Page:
'Matter of Laugh or Death,' a humor column
By Bill Dunn
Interesting observations on this thing we call life
(appearing each week in the Republican-American newspaper, Waterbury, CT)
THE SPECTACULAR COLORS OF FALL
Ah yes, it’s that time of year again when the spectacular colors of Fall dominate the landscape. The reds, oranges, and yellows. The blues, blacks, and whites. What? Blue, black, and white, you ask? Oh, I’m not talking about the colorful Fall foliage of the leaves in the trees. I’m talking about the explosion of colors that can be seen everywhere this time of year on political campaign posters.
I suspect a lot of graphic design and print shop companies would be out of business if it weren’t for the month of October. Political campaigns must account for at least half of their annual business. I wonder why the environmentalists don’t complain about the vast number of trees that are “murdered” each year just so people in town can see “Vote for McGillicuddy” at least 6,000 times while driving to the grocery store.
Campaign posters are literally everywhere—on lawns, nailed to tree trunks, stapled to every telephone pole in town. I’ve heard that years ago, before the invention of the telephone pole (the pole was actually invented first, then years later Alexander Graham Bell decided to invent something that could utilize those remarkable poles), politicians had limited choices. There were not nearly as many objects onto which they could staple their campaign posters. So they would hire unemployed textile workers to stand by the side of the road for the last two weeks in October with posters stapled to their bodies. Trust me, no one was more pleased to see the invention of the telephone pole than those pock-marked textile workers.
This year is considered an “off year” for elections. There are no high profile elected offices up for grabs, such as President of the United States, Governor of Connecticut, or Municipal Dog Catcher. And yet, there are still plenty of campaign posters all over town.
The candidates vying for the offices that are at stake this year—mayors, town selectmen (oops, sorry, selectpersons), school board members, etc.—figure this is the year to claim the prominent locations for their campaign posters. Without the Bush vs. Kerry clutter of last year (and, I predict, the McCain vs. Hillary clutter in three years), this is the perfect year to have a genuine knock down, drag’em-out feud between lesser known names, such as Bongiovianni vs. Schwartz-Kellerman, fighting for the coveted position of Fourth Alternate to the Assistant Secretary of the Town Planning and Zoning Commission’s Refreshment Committee. Surely this office is so important it is well worth spending tens of thousands of dollars on campaign posters, not to mention tens of thousands of man-hours (oops, sorry, person-hours) installing the posters all over town.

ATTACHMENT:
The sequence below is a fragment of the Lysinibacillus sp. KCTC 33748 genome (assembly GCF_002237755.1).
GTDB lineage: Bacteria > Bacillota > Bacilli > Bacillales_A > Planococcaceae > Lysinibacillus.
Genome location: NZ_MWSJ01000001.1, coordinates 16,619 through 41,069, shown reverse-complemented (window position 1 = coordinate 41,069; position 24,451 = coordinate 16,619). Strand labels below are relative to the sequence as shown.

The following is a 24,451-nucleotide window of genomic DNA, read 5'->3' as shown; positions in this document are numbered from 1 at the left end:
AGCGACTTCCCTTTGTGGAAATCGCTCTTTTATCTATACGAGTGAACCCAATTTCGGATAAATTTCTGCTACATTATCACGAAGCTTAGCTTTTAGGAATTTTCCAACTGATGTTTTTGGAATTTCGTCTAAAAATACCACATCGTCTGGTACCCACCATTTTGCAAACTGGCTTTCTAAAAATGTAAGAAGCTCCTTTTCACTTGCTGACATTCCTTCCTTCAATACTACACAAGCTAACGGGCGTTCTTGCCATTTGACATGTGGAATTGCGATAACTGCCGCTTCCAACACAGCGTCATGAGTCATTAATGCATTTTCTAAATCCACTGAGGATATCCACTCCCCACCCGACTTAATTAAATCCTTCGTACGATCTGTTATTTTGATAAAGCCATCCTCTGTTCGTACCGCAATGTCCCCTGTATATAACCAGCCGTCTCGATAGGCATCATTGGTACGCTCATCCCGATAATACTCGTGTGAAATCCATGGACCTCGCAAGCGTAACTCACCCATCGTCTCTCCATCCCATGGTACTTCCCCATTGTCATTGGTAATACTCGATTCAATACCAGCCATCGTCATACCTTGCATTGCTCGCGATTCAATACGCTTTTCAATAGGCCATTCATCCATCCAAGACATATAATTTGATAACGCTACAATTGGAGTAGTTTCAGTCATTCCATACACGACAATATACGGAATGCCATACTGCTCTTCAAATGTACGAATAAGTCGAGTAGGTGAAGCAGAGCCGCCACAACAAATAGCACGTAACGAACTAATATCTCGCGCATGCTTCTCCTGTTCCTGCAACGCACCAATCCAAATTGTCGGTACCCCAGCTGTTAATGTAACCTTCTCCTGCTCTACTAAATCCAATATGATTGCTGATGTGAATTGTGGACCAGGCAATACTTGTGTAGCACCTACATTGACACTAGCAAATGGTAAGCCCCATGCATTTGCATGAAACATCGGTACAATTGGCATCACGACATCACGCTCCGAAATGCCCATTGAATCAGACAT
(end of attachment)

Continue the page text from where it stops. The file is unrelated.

Speaking of feuds, election season is always a great time to see which next-door neighbors hate each others’ guts. When one yard is completely covered with, say, the blue and gold posters of the Democratic candidate, and the adjacent yard is covered with the red and white posters of the Republican candidate, you can tell the homeowners have lost sight of who actually wins or loses the election, and are now obsessed with outdoing each other. Make a note to drive by those houses in six weeks, when the feuding neighbors most likely will be embroiled in a fierce battle of gaudy Christmas decorations.
Although the ubiquitous display of campaign posters adds to the colorful Fall scenery, and reminds us of the great tradition of freedom and democracy set down by our Founding Fathers (“Whoever spends the most money wins”), there is one request I have for our noble public servants: For heaven’s sake, on the day after Election Day, clean up your mess!
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